Oil falls on potential Iran deal, economy concerns
By Simon Falush
LONDON (Reuters) - Oil fell on Wednesday as signs of a looming deal between Iran and the U.N. nuclear watchdog eased fears of a supply disruption, while the euro zone debt crisis and a slowing Chinese economy raised worries over demand.
A U.S. Energy Information Administration (EIA) weekly report showing U.S. crude inventories, excluding Strategic Petroleum Reserves, logged the biggest nine-week build on record also helped depress prices.
World powers began talks with Iran on Wednesday to test its readiness under pressure of sanctions to scale back its nuclear program, seeking to ease a decade-old standoff.
The U.N.'s International Atomic Energy Agency expects to sign a deal with Iran soon to unblock investigations of its nuclear program, which Tehran says is for peaceful purposes.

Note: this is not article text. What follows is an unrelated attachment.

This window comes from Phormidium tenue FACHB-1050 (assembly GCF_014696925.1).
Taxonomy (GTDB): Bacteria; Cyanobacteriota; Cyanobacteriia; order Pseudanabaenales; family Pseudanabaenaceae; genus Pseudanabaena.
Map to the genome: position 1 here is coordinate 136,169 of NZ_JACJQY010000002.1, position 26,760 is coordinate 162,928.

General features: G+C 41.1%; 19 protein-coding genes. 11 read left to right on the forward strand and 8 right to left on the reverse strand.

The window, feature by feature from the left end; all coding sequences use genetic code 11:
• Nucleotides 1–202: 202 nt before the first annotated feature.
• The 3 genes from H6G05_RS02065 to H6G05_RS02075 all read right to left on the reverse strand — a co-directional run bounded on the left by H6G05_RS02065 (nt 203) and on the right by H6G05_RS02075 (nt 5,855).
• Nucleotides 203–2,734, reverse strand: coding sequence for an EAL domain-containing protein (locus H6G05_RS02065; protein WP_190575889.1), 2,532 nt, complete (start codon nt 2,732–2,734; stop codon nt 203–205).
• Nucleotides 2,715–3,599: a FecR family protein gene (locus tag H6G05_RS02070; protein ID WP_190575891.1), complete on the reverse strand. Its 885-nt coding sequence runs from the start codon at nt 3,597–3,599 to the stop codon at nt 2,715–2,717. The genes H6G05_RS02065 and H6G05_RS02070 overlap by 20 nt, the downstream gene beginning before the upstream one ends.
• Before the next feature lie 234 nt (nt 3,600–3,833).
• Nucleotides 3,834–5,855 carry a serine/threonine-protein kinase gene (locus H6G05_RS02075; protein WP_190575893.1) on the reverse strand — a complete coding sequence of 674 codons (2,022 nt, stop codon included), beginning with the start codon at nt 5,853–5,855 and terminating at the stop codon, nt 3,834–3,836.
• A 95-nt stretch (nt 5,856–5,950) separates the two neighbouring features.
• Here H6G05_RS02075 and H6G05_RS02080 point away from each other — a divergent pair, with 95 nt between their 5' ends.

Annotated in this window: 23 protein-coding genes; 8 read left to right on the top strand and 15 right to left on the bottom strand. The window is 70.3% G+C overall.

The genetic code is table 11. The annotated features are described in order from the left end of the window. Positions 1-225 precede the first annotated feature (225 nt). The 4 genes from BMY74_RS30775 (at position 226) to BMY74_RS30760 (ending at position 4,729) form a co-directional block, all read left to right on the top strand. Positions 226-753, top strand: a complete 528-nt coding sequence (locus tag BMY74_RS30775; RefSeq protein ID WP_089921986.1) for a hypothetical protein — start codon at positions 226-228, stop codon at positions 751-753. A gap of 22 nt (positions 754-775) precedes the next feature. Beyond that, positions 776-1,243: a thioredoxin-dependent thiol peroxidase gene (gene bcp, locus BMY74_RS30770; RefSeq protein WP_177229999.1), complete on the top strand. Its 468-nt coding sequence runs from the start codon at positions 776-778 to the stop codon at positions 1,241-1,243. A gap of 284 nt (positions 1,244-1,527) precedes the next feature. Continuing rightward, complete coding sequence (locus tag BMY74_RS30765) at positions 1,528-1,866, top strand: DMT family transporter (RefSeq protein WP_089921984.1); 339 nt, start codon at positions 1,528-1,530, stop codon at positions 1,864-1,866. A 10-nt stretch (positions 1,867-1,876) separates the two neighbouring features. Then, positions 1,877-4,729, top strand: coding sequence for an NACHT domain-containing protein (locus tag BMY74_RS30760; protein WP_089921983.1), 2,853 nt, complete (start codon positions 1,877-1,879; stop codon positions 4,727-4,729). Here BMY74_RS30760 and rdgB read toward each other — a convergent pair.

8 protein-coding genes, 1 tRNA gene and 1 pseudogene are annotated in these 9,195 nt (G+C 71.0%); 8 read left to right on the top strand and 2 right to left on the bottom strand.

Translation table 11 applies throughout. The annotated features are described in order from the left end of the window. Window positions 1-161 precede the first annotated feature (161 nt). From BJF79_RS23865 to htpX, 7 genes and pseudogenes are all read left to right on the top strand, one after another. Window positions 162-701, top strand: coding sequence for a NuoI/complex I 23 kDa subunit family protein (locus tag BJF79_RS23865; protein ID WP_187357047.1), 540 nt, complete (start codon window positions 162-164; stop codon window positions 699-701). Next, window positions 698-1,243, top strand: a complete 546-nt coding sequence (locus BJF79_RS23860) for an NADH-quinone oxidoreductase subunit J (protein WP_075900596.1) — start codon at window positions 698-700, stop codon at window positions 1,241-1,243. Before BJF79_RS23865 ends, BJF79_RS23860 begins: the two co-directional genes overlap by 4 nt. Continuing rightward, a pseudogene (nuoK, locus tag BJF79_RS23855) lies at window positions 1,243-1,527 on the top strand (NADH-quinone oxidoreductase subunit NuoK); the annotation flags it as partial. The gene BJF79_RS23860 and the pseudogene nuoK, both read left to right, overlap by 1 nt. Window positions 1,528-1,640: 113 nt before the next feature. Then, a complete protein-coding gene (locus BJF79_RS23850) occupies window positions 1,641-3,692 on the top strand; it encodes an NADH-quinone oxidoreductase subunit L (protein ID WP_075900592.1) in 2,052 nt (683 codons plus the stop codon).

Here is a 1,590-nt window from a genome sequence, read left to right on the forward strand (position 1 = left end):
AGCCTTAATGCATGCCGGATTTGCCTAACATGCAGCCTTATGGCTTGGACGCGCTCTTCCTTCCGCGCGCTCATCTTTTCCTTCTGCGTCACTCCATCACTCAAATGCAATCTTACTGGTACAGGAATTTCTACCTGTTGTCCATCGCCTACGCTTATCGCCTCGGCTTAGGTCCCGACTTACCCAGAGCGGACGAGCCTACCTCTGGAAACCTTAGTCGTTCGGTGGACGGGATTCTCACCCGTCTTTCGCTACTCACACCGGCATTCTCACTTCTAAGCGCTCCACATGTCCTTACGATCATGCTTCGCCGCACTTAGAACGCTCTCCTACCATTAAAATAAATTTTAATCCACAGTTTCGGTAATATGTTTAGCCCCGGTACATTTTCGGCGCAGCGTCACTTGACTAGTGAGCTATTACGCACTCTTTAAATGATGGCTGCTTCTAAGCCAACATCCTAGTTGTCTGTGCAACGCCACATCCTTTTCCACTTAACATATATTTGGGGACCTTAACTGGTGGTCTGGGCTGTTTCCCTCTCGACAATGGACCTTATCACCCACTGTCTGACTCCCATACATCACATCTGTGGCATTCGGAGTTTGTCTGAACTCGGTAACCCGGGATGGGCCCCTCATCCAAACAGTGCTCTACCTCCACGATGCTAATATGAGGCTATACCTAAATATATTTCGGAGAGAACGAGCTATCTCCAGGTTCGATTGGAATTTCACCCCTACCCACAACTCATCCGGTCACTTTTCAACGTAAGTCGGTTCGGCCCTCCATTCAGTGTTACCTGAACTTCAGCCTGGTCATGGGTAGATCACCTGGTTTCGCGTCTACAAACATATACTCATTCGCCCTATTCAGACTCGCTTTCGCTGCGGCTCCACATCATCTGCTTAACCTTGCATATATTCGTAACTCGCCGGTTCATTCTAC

Brent crude fell $2.49 per barrel to a low of $105.92, its lowest since December, before recovering a little to trade around $106.50 by 1510 GMT. U.S. crude futures fell $1.67 to a low of $90.18.
Brent oil has fallen from a peak of $128.40 at the start of March and is down 13.5 percent this quarter, its biggest drop since the fourth quarter of 2008.
Analysts argue there may be scope for fresh weakness.
"The Iranians seem to be softening their position and that could lead to an easing of sanctions," said Christopher Bellew at Jefferies Bache. Continued...